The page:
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Scott Fitzgerald Paperback – October 7, 2001
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From Library Journal
Copyright 2002 Reed Business Information, Inc.
Top Customer Reviews
In preparation for this work Turnbull interviewed or corresponded with literally hundreds of people. (At the Plaza Hotel in New York he found only one person who remembered Fitzgerald - a bellboy.) Turnbull was aided, and no doubt inspired, by his own recollections of Fitzgerald. They met when he was eleven, Fitzgerald was thirty-six, and Fitzgerald rented an old Victorian house on the Turnbull family estate outside Baltimore. Fitzgerald and his daughter Scottie, joined for periods by Zelda (when she was not in a sanatorium in Baltimore), lived there for about two years, during which time Fitzgerald was quite accessible to and friendly with the Turnbull family.
Fitzgerald could be a showman and a show-off, and frequently he was a boor - especially when he was drunk (a state more common for him than for most people, even more common than for most writers). But the essential Fitzgerald was a Romantic and an archetypal Irishman, a combination that perhaps made the alcoholism inevitable. He was unusually magnanimous, both with his money and his time and attention. He was devoted to Zelda, even after she slipped the traces and drifted off into her own worlds of schizophrenia. He promoted and encouraged numerous other writers. And, of course, he was a brilliant writer himself. Among the tributes from Turnbull: "No one had written more gorgeously than he of America's last fling at adolescence. The gay chic of his style, with the wit and tenderness constantly breaking through, had suited a time whose very tawdriness, in a work like 'Gatsby', he had transformed into lasting beauty."
Turnbull pays due attention to Fitzgerald's relationships with other literary luminaries of the time, especially his friendships with Edmund Wilson and Ernest Hemingway. For a time Hemingway had no bigger fan than Fitzgerald, but Papa did not repay Scott in kind. Towards the end, Scott realized that Hemingway "is quite as nervously broken down as I am but it manifests itself in different ways. His inclination is towards megalomania and mine toward melancholy."
And, of course, much of the book deals with Scott and Zelda. "It was hard to say whether he or she was the leader in this chaos. They complemented each other like gin and vermouth in a martini, each making the other more powerful in their war with dullness and convention. * * * Both were unstable; when they should have called a halt, they egged each other on. They faced life not ignobly but with a mad sort of daring, committed to doing as they pleased and never counting the cost." They both flamed out, in different ways. The book includes a letter that Zelda wrote to Scott in 1936, during one of her lucid moments while at the Highland Mental Hospital in Asheville, North Carolina (where she died, eight years after Scott, in a fire in 1948). It is one of the most poignant letters I have ever encountered. As a beautiful, mystical, yet tragic love letter, it ranks with anything that Heloise wrote to Abelard. It alone is worth the price of the book.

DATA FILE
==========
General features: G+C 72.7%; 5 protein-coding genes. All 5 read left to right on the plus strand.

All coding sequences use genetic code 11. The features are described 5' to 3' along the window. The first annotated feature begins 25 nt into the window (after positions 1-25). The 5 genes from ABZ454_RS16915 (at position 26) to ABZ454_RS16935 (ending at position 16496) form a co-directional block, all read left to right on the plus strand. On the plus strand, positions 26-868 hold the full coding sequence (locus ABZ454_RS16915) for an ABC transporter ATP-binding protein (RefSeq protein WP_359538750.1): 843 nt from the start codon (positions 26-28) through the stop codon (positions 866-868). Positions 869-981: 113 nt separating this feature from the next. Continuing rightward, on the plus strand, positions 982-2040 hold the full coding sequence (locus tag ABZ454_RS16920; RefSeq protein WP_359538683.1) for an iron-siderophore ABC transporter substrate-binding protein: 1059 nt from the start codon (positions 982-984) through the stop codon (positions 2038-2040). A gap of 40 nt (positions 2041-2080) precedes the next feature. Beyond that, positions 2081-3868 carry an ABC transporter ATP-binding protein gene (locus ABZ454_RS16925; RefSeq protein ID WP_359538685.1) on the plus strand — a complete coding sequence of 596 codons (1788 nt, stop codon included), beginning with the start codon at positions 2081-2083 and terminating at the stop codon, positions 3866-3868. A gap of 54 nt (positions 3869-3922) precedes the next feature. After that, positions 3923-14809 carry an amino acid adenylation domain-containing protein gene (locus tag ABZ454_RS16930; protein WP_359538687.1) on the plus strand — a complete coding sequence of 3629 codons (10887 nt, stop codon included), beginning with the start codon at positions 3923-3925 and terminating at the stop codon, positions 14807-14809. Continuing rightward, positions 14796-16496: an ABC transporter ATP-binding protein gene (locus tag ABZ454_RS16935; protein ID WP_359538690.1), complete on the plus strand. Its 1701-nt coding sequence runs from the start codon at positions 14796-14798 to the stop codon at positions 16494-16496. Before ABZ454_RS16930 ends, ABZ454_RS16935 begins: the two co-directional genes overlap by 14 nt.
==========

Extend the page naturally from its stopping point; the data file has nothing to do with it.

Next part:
SCOTT FITZGERALD is a sensitive, affectionate portrayal of one of America's quintessential writers. Plus, it is superbly written and very readable. Anyone looking for a "non-literary" biography of F. Scott Fitzgerald need look no further.
ADDENDUM (25 July 2012): I just finished reading "Hemingway Vs. Fitzgerald", by Scott Donaldson. It was written almost forty years after Turnbull's biography, with access to many letters and papers that were not available to Turnbull. In it, Scott Fitzgerald is somewhat shabbier and a little less noble than in Turnbull's biography, and the dreadful alcoholic that he became receives more attention. Also, in Donaldson's book Zelda Fitzgerald is zanier and less likeable than she is in Turnbull's. That said, I still recommend Turnbull's biography.
The best I can do, to give a sense of this book, I think, is to quote a few passages, half-randomly, directly from Turnbull's prose:
In describing Fitzgerald's school headmaster: "He was almost pure albino with thin flaxen hair, white eyebrows and lashes, and pink watery eyes that jiggled behind thick lenses. His soft bulk, his round face with a button nose surmounting several rolls of chin -anyone could see that Fay liked to eat" (Turnbull 1962, 39).
In describing Fitzgerald's final years: "Now was the time of hospitals, nurses, night sweats, sedatives, and despair. Fitzgerald seemed to be slipping back into the morass of 1935-6. Half-crazed with worry and isolation, he was also blocked in his work and 'a writer not writing,' he once remarked, 'is practically a maniac within himself'" (Turnbull 1962, 298).
In describing Zelda, Fitzgerald's wife: "Zelda, too, was acting strangely. With her angry sidelong glances and barbed remarks there was something crouching and inimical in her posture. She was a wily antagonist who lay in wait for you conversationally and gave compliments that turned out to be brickbats. 'Did you ever see a woman's face with so many fine, large teeth in it?' she might say of some one she didn't like - after which she would retreat into herself. But the Murphy's remained fond of her and she of them" (Turnbull 1962, 165-166) . . . "Her willfulness had modulated into a bizarre petishness. Out with a group of friends, she would suddenly want fresh strawberries or watercress sandwiches and make everyone thoroughly uncomfortable until she got them" (Turnbull 1962, 177).
Most Recent Customer Reviews
I would recommend this book to anyone interested in learning about Mr. Fitzgerald.